I know I haven’t been writing as much as I usually do – and for that I’m really sorry. My only excuse is that it’s been a crappy couple of weeks at work, so that means my stress levels are through the ceiling, and consequently, so is the scale.
I have no idea if there’s been a reasonable study on it or not, but I can directly correlate my periods of successful weight loss to times in my life when things were relatively stable – feeling somewhat in control at work and at home, and therefore over my body and my cravings. Right now is not one of those times. While things are actually humming along just fine at home, my stresses at work are at an all-time high, which translates to exhaustion, both physically and mentally. While I may be holding on to some excess pounds I’d really…
Don’t you hate it when you pass the conference room or the workplace break area and someone has brought in a bunch of donuts, cinnamon rolls, or other foods you shouldn’t be eating? It smells delicious, and often even looks delicious, but you know that it’s something you shouldn’t eat. I used to hate it, and it used to be a temptation for me, but now, it’s more a curiosity.
I don’t get cravings from seeing sweets anymore. I used to, and sure, I can imagine how wonderful a cinnamon roll would taste, but I no longer have the overwhelming desire to have some of it. I think it’s because I’ve weaned myself off sugar and the cravings that go along with being addicted to sugar, but it’s also because of the changes I’ve made in my mindset and my relationship with food.
In the past, I’d see sweets on a tray and I would start planning how I could get away with taking more than 1. Maybe 3 or 4? I could never get enough. Of course, I didn’t want to be rude and take more than my share from anyone else, but at the same time I was a big guy, and if I was going to have sweets, I had to have THE SWEETS. I would eat one right there. Immediately. That would fulfill the immediate need. Then, I would take 1-2 with me to my desk and eat them at my leisure. After finishing those, I would walk by the tray again to see what was left after a few hours. I figured that if there was food still there, everyone had ample time to get something. At this point, everything was fair game. I would then take at least 1, and sometimes 2 more back to my desk again for consumption later during the day.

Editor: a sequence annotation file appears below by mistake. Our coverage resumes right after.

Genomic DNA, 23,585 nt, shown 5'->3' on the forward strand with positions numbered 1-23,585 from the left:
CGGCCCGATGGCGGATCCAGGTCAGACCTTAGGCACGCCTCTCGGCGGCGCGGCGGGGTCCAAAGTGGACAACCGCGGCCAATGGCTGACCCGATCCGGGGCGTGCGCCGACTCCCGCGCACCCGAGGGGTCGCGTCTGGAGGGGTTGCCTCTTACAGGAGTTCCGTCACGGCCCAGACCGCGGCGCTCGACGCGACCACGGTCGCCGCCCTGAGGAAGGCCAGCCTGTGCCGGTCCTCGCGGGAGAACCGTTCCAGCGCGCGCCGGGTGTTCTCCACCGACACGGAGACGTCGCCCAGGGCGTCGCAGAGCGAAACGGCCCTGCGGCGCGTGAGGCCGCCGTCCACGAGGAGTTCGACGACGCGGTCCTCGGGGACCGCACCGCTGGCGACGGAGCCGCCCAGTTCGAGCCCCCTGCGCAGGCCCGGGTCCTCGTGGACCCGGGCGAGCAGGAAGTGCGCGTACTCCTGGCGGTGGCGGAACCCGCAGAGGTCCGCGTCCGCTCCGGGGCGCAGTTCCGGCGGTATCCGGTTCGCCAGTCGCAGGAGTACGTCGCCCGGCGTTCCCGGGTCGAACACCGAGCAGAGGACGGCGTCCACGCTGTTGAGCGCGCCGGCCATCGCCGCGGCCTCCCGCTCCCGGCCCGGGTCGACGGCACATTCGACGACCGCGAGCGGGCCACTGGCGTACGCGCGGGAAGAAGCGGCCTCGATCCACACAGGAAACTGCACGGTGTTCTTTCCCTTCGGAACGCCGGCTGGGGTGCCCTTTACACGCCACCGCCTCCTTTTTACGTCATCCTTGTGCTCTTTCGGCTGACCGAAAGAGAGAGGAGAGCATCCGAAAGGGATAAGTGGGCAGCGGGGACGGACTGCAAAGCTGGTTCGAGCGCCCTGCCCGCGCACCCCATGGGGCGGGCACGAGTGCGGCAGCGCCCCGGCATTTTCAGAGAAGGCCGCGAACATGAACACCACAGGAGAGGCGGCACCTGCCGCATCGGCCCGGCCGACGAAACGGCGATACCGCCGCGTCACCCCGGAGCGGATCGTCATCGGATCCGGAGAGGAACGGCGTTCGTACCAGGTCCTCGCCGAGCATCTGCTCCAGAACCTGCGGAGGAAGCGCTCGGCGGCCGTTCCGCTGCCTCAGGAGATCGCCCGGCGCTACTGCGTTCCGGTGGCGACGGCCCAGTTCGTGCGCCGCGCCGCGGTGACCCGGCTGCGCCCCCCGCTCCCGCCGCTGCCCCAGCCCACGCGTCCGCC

Looking back at it now, I can see how horrible that was for my health. At the time, I hadn’t a care in the world about my weight or my health, and it seemed completely normal to me. My new normal is to look at the tray, imagine how delicious the foods are, and then scan for any fruits. Sometimes there may be fruit present for those who are healthy minded, but it’s usually bananas (which I like, but they contain too much sugar for me now). I then switch my attention onto something else and put it out of my mind completely. Yes, I Jedi Mind Trick myself away from temptation. It wasn’t always easy, and sometimes it’s still not (Cinnabon, you bastards). But now, after nearly two years, I can finally walk past a tray of sweet or bad foods and it doesn’t tempt me.
It feels liberating, and I feel great about that. It’s another victory in my journey toward being healthy and fit.